Zappa lives on— in a microbe’s name
T he late Frank Zappa blazed a lot of trails in his day. But now the rock star who experimented wit†h jazz, classical music and performance art has a new accolade. And it seems only fitting that the namesake is a bit off-beat, like the iconoclastic musician himself.
A bacterium has been named P. acnes Zappae by the scientists who discovered that the pimple-causing P. acnes has mutated and is found in grape vines, where it doesn’t appear to cause any damage. The research was published last week in the journal Molecular Biology and Evolution.
Not surprisingly, the scientists—Andrea Campisano and Omar Rota-Stabelli of the Edmund Mach Foundation in Italy—are huge Zappa fans. “This bacteria is so unconventional in its behavior, and its new habitat is so unexpected, that we thought of Frank Zappa. Indeed, at the time we were discovering it, we were both playing a Zappa album in our cars,” the authors said.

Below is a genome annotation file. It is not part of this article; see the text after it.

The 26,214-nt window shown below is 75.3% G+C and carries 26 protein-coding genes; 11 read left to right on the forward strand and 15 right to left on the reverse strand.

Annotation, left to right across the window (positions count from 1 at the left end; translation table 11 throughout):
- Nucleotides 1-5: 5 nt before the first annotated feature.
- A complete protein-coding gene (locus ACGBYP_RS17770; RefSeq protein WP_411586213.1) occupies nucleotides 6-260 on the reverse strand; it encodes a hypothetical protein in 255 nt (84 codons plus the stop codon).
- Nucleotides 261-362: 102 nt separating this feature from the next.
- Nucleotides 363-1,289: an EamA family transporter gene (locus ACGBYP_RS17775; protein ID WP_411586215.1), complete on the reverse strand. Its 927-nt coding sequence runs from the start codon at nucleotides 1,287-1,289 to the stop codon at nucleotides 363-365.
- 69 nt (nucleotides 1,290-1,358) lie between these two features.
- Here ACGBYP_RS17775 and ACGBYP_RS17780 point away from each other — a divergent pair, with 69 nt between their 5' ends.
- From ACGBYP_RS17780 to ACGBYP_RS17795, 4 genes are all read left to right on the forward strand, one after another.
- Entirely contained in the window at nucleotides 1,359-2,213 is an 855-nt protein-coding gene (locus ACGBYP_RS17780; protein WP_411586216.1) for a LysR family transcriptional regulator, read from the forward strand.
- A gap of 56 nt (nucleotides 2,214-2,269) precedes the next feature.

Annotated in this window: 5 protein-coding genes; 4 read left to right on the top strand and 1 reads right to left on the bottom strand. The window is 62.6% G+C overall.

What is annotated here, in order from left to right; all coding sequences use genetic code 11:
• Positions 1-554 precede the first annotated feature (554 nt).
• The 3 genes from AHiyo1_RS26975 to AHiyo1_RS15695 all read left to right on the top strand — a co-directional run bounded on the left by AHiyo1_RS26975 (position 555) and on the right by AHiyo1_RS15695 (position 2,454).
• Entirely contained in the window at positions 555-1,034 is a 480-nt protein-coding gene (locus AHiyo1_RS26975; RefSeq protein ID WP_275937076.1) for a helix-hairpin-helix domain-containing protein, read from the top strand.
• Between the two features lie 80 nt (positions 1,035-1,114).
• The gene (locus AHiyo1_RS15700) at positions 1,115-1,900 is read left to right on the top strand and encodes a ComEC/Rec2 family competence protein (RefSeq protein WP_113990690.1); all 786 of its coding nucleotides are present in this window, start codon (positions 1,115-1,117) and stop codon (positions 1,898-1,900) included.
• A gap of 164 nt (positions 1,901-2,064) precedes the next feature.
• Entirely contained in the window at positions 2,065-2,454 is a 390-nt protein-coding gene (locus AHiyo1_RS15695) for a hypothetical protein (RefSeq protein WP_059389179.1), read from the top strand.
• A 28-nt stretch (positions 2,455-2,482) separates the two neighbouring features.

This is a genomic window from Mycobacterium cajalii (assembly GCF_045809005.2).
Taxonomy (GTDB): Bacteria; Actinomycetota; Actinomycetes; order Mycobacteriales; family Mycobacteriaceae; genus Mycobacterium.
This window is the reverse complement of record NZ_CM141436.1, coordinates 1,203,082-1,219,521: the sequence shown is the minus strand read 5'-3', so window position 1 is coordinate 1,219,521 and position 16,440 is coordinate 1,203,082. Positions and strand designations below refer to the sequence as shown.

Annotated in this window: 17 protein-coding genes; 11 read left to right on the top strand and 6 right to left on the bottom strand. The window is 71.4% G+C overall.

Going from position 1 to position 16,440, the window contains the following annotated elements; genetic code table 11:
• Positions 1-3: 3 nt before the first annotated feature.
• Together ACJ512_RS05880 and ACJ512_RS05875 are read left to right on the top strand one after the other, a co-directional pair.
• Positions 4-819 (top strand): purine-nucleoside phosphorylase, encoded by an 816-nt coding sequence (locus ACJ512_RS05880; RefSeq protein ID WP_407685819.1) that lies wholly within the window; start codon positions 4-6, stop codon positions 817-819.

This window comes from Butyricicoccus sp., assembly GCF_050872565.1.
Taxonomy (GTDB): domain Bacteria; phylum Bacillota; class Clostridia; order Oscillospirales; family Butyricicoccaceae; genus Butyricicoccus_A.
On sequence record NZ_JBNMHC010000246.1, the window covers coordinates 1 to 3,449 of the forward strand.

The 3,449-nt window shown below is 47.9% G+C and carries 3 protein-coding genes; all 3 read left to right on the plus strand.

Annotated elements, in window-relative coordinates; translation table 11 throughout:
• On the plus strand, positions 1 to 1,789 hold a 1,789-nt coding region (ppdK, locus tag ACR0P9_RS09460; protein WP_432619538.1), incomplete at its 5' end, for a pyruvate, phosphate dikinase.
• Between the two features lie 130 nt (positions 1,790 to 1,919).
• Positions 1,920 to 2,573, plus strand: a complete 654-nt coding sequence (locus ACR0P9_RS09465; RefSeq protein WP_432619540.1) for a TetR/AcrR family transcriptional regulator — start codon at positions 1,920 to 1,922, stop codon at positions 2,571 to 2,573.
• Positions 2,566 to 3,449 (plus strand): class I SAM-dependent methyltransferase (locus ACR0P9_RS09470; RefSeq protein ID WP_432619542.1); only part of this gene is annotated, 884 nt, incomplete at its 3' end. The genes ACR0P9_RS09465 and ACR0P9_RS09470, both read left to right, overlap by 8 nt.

Zappa, whose career was punctuated with hits such as “Don’t Eat the Yellow Snow” and “Dancin’ Fool,” once wrote of “sand-blasted zits” in his satirical song “Jewish Princess.”
“This is the first time it’s been found that a micro-organism can switch from a human to a plant,” microbiologist Campisano told the Los Angeles Times.
“Probably as soon as humans started to touch this plant, this bug that used to live on human skin found a very hospitable environment inside the cells of the grape vine,” Campisano said. “It has extensively restructured its genome and DNA and it’s now unable to go back to its earlier, human-associated form.”
Zappa, seated at center and shown with his band the Mothers of Invention, will now live on in the annals of science as well as music.